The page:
Iowa tar spot map

A map shows the counties where corn tar spot has been found. Red marks a county with a positive report of tar spot, while yellow indicates a probable identification. 

Despite the rain and delays in planting, farmers may have dodged a bullet in some areas this year.

While the crops still have a way to go, some crop advisors in Iowa are saying disease has not been as prevalent in their coverage areas.

“I can’t think of anything we are finding in our area,” said Charles Smith, agronomy manager at Smith Fertilizer and Grain in south central Iowa. “We have guys north of us spraying for bugs, but I’m not sure how much they are spraying for to be honest.”

In northwest Iowa, Hal Tucker of Tucker Consulting said they are dealing with a few issues, primarily physoderma brown spot and stalk rot in corn.

“That seems like it’s having an impact on the ear side,” Tucker said. “It’s very common in the field.”

Frogeye leaf spot has been found on some of the northwest Iowa soybean crop, but Tucker said it “hasn’t been an epidemic.”

He said the past prevalence of the disease has led to changes in his area, where people are planting different varieties to get ahead of the problem.

“I think people are thinking about it when they look at their variety lineup,” Tucker said. “The seed companies are thinking ‘there’s a frogeye issue in the area, and we have a fungicide that doesn’t work very well. We aren’t getting much success with control over it.’”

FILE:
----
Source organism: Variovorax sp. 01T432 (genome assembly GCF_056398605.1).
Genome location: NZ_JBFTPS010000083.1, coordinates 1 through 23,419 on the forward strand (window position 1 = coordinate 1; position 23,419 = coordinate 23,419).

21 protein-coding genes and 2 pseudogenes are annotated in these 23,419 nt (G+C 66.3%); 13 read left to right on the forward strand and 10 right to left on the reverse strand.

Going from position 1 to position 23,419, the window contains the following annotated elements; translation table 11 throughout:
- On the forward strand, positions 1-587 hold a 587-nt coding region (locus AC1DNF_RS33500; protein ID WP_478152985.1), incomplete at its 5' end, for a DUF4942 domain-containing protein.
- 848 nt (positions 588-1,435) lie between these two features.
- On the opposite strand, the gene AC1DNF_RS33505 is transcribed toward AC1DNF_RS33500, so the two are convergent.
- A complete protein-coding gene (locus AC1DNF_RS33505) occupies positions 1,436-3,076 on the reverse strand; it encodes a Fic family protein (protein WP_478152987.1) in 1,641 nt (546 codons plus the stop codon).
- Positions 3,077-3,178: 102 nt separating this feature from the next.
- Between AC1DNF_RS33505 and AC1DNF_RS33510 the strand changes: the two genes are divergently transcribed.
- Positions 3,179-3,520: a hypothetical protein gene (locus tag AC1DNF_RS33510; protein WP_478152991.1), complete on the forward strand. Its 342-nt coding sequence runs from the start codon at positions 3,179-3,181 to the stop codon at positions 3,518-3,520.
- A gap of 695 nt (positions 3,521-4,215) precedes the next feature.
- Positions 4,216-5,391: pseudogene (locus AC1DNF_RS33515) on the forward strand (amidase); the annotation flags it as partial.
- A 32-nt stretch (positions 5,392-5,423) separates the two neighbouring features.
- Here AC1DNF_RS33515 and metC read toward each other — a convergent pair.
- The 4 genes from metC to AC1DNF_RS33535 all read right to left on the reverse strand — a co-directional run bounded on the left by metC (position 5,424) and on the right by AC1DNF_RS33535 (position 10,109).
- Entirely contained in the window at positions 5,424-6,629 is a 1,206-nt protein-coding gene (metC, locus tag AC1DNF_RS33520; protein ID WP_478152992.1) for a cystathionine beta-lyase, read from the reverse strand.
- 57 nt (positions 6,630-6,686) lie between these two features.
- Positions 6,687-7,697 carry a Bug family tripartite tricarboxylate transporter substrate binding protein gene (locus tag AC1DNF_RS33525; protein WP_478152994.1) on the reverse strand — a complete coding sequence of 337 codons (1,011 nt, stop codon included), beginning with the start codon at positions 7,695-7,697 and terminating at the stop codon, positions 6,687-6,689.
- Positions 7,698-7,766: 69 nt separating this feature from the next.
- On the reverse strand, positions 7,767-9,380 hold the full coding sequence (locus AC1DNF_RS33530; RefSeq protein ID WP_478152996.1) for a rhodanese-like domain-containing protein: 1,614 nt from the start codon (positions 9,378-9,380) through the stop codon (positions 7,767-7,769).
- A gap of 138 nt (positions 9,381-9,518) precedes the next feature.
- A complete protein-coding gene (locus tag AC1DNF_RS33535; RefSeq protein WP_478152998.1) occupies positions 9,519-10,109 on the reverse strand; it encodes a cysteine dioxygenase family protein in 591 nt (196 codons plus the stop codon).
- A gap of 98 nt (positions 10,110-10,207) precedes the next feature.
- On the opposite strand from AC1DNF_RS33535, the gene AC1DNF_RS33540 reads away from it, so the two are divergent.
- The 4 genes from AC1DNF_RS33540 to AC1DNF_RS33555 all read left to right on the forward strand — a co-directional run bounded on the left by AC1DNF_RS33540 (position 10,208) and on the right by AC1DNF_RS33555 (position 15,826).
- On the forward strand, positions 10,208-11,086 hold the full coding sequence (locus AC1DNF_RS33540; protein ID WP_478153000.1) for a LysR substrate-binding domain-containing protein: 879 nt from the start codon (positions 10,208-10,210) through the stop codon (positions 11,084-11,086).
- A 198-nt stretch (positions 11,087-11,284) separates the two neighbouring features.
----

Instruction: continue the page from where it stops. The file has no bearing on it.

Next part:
Iowa State Extension reported multiple instances of corn tar spot, with 15 Iowa counties reporting at least one positive identification, most near the Mississippi River in northeast Iowa.

Frank Moore, from Three Rivers Consulting in Cresco, Iowa, said he has not heard about tar spot being too much of a yield issue. He said stand issues are popping up in northeast Iowa, but otherwise he hasn’t seen too many problems with the crop this year.

His main concern is the maturity of the crop to start September.

“We have to try and get this in before freeze comes,” Moore said. “It’s probably a month out. We are starting cover crop seeding tomorrow, and normally you want to do that when the crop is starting to turn color and you can get some light penetration in the canopy. Everything is still green here.”

Moore said he planted corn on June 2, the latest he has ever planted aside from replant situations, and said he is still seeing some white kernels.

“If we get an early freeze, there’s a potential there’d be zero yield on that particular farm,” he said.

His early yield checks have been “disappointing,” Moore said. He is expecting between 170-180 bushels per acre. Moore added that he does not foresee any combines moving until after the calendar flips to October.

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